Braces Help Reduce Injuries and Promote Recovery

Jul 18, 2022 | 0 comments

 For spectators, esports may seem like a sedentary activity, but professional gamers actually perform hundreds of micromovements every minute. These include rapid keystrokes and mouse clicks that can strain the wrist, fingers, lower arms, neck, and back. Over time, this constant physical load may lead to numerous problems such as muscle weakness, nerve compression, lower back pain, and tendinopathy—the latter of which refers to damaged tendon tissue [1-3].

Due to the nature of esports, professional gamers who don’t take extra precautions may gradually begin to suffer from lingering injuries that make it difficult to enjoy their career due to missed matches. If the pain and discomfort persists, worsens over time, or requires surgery, an avid gamer may even face early retirement.

Esports engage fine motor skills that can gradually and unsuspectingly affect the musculoskeletal system—causing injuries an esports professional is often unaware of until it becomes chronic or burdensome [2, 3]. Taking preventative measures such as using a brace (e.g., wrist brace) before or after a long gaming session can help prevent injuries or promote recovery if an unexpected injury occurs [1, 4-6].

Braces Offer Added Support

A wrist brace —also called a wrist-hand orthosis—can help minimize the risk of injury by reducing pressure on the median nerve in the wrist and preventing awkward wrist movements. The median nerve extends from the forearm through a narrow passage in the wrist called the carpal tunnel and continues into the hand. Compression of the median nerve is linked to carpal tunnel syndrome, which is a common issue for professional gamers [3].

A wrist brace also helps relieve pain and supports recovery by immobilizing the wrist, while allowing the thumb and fingers to move in an unobstructed manner. More specifically, a brace holds the wrist in a straight position—preventing pain that may develop when bending the wrist squeezes the median nerve. Using a brace after a gaming session, as well as during sleep, further improves symptoms of carpal tunnel and other repetitive strain injuries (RSI) linked to esports by keeping excess pressure off of the median nerve [3, 4].

In addition to hand or wrist injuries, avid gamers often report experiencing neck as well as upper and lower back pain due to poor posture while sitting during long sessions [5]. Similar to a wrist brace, a back brace can help relieve pressure on the spine for gamers suffering from mild to moderate back pain. Back braces—also known as lumbar orthoses—afford additional benefits that include [6]:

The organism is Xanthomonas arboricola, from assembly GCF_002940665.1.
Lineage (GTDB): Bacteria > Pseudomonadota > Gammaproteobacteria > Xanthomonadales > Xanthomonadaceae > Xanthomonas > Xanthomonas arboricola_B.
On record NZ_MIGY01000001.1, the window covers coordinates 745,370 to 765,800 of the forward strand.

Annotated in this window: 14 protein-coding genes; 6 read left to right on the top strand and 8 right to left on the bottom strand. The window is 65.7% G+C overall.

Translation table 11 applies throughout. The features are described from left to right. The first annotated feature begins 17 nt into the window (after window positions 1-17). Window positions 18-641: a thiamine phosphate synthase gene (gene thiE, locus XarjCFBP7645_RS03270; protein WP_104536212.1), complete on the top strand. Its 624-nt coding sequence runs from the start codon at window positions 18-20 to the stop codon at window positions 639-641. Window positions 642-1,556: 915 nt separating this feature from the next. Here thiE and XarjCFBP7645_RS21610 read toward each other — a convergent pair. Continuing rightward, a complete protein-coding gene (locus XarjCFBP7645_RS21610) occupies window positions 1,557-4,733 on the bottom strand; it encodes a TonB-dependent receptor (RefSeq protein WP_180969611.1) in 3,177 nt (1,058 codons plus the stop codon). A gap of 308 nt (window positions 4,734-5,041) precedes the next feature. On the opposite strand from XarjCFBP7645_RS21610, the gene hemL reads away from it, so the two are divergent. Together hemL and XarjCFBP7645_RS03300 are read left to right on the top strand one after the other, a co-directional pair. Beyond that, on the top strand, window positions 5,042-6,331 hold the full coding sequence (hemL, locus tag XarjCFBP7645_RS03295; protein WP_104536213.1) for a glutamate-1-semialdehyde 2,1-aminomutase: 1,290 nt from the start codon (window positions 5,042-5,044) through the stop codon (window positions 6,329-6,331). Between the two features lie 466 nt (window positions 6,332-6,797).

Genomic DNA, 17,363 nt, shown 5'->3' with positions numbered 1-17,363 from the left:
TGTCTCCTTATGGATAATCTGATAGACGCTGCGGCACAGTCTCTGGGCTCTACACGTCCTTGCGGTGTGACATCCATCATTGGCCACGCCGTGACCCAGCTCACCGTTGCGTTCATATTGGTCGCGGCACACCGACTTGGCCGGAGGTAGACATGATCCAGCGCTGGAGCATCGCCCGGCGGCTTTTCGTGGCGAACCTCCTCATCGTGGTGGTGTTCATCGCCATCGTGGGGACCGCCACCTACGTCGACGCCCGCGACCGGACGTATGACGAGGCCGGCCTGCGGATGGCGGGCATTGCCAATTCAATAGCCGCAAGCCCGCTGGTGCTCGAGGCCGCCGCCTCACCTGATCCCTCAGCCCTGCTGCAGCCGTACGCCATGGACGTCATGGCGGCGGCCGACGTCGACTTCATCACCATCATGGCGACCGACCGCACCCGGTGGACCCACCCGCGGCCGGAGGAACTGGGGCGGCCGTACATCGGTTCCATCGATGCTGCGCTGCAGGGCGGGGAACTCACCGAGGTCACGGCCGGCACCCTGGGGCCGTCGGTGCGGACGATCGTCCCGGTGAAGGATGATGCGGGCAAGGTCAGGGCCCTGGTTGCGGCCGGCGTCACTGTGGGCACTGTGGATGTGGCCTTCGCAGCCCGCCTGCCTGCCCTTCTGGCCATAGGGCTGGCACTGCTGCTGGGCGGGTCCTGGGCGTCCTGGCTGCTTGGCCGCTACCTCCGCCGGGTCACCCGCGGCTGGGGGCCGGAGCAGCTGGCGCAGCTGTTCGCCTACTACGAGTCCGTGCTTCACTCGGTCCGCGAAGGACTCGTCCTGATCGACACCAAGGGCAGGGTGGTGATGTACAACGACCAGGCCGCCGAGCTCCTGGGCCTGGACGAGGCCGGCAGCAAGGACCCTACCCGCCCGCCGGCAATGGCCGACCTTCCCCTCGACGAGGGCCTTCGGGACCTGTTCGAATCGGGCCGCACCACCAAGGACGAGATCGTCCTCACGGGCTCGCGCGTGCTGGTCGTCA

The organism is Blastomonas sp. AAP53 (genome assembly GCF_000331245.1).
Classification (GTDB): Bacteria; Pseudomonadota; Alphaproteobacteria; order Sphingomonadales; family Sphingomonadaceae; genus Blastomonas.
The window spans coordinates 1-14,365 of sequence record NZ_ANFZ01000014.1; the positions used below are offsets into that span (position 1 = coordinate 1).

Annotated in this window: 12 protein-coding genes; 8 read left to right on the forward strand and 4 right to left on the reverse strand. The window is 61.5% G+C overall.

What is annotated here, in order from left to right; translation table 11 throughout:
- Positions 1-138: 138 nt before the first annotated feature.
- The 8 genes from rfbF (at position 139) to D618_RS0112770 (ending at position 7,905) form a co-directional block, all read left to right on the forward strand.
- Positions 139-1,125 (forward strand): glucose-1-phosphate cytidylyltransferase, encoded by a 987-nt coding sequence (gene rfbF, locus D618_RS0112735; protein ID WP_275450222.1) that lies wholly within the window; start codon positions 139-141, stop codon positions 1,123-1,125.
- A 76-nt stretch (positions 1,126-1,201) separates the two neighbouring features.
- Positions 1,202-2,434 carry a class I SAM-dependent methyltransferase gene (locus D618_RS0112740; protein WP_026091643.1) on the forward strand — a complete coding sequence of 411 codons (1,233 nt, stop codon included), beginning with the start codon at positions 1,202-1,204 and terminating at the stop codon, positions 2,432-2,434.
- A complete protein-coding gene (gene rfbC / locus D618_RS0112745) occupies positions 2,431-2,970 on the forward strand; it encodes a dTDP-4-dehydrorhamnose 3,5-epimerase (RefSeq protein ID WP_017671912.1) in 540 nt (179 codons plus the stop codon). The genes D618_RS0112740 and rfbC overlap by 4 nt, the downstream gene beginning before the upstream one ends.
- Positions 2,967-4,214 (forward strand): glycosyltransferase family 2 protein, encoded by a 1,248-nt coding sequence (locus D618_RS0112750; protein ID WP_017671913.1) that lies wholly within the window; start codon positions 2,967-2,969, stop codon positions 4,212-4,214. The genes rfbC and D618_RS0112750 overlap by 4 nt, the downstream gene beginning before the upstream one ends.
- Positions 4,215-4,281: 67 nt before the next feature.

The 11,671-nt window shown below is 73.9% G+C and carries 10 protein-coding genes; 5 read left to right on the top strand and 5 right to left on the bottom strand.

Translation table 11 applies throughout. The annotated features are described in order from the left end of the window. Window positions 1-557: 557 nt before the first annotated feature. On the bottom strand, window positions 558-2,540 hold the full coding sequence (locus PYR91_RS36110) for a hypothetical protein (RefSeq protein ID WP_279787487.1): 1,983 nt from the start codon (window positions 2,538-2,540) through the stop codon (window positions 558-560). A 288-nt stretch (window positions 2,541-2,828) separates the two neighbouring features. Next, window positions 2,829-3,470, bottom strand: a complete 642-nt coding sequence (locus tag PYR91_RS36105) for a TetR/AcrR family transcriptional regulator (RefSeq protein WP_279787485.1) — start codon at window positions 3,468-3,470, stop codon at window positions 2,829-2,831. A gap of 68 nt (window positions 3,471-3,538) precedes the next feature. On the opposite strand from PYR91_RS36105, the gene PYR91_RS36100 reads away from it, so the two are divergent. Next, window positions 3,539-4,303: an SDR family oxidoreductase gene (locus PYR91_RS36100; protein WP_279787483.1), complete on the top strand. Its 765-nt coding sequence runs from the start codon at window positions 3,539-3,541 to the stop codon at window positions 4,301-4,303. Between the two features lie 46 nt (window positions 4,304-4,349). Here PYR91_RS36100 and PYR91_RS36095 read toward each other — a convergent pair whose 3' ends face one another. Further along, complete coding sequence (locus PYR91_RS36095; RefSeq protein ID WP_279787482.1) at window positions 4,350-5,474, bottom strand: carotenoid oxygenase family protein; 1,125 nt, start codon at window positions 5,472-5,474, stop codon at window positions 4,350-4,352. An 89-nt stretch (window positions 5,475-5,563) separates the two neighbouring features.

• Accelerating recovery by stabilizing or immobilizing the back  
  • Offering spinal support for weakened spinal discs
  • Promoting more controlled back movement
  • Helping to correct existing deformities
  • Minimizing the progression of spinal bone or muscle damage

Furthermore, research shows that when back braces are used for short periods of time, they target common back issues (e.g., pain, stiffness, spasms) and evenly distribute weight to lower the risk of future back injuries [6].

Overall, braces offer exceptional support for esports professionals. Using braces regularly is a beneficial preventative measure that can help gamers participate in gaming leagues and tournaments for years to come.

  1. Andres BM, et al. Treatment of Tendinopathy: What Works, What Does Not, and What is on the Horizon. Clin Orthop Relat Res. 2008;466(7):1539-1554. 
  2. Helliwell PS, Taylor WJ. Repetitive strain injury. Postgrad Med J. 2004;80(946):438-43.
  3. van Tulder M, Malmivaara A, Koes B. Repetitive strain injury. Lancet. 2007; 369(9575):1815-22.
  4. Bhanderi DJ, et al. Computer Use and Carpal Tunnel Syndrome: A Case-control Study. Indian J Occup Environ Med. 2017;21(3):109-114.
  5. Fernandez-de-Las-Penas C, Alonso-Blanco C, Cuadrado ML, Pareja JA. Forward head posture and neck mobility in chronic tension-type headache: A blinded, controlled study. Cephalalgia. 2006;26(3):314-319.
  6. Schott C, Zirke S, et al. Effectiveness of lumbar orthoses in low back pain: Review of the literature and our results. Orthop Rev (Pavia). 2018;10(4): 7791.

These statements have not been evaluated by the Food and Drug administrations. This product is not intended to diagnose, treat, cure or prevent any disease.

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